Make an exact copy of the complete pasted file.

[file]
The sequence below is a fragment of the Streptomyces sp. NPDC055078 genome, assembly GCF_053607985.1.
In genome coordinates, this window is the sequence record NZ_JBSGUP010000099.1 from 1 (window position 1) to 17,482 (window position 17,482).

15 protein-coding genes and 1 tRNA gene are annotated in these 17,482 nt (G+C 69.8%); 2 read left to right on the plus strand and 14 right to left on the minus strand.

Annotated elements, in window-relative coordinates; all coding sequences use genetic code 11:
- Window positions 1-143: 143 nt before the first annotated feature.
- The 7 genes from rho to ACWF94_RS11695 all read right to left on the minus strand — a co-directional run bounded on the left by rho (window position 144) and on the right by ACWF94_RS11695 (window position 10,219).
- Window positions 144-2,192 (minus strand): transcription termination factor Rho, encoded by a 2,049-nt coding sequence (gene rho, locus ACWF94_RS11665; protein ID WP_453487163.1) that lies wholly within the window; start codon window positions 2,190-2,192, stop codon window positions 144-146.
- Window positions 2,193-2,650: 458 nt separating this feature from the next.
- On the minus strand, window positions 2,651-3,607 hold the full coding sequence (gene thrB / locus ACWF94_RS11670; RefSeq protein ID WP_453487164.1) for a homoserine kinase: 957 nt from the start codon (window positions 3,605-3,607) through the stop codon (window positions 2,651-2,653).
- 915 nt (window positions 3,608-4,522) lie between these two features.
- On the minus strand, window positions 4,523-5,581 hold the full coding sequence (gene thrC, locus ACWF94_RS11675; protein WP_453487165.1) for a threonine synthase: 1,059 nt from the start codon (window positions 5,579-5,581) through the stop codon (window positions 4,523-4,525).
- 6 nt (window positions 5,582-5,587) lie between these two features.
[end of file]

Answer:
The sequence below is a fragment of the Streptomyces sp. NPDC055078 genome, assembly GCF_053607985.1.
In genome coordinates, this window is the sequence record NZ_JBSGUP010000099.1 from 1 (window position 1) to 17,482 (window position 17,482).

15 protein-coding genes and 1 tRNA gene are annotated in these 17,482 nt (G+C 69.8%); 2 read left to right on the plus strand and 14 right to left on the minus strand.

Annotated elements, in window-relative coordinates; all coding sequences use genetic code 11:
- Window positions 1-143: 143 nt before the first annotated feature.
- The 7 genes from rho to ACWF94_RS11695 all read right to left on the minus strand — a co-directional run bounded on the left by rho (window position 144) and on the right by ACWF94_RS11695 (window position 10,219).
- Window positions 144-2,192 (minus strand): transcription termination factor Rho, encoded by a 2,049-nt coding sequence (gene rho, locus ACWF94_RS11665; protein ID WP_453487163.1) that lies wholly within the window; start codon window positions 2,190-2,192, stop codon window positions 144-146.
- Window positions 2,193-2,650: 458 nt separating this feature from the next.
- On the minus strand, window positions 2,651-3,607 hold the full coding sequence (gene thrB / locus ACWF94_RS11670; RefSeq protein ID WP_453487164.1) for a homoserine kinase: 957 nt from the start codon (window positions 3,605-3,607) through the stop codon (window positions 2,651-2,653).
- 915 nt (window positions 3,608-4,522) lie between these two features.
- On the minus strand, window positions 4,523-5,581 hold the full coding sequence (gene thrC, locus ACWF94_RS11675; protein WP_453487165.1) for a threonine synthase: 1,059 nt from the start codon (window positions 5,579-5,581) through the stop codon (window positions 4,523-4,525).
- 6 nt (window positions 5,582-5,587) lie between these two features.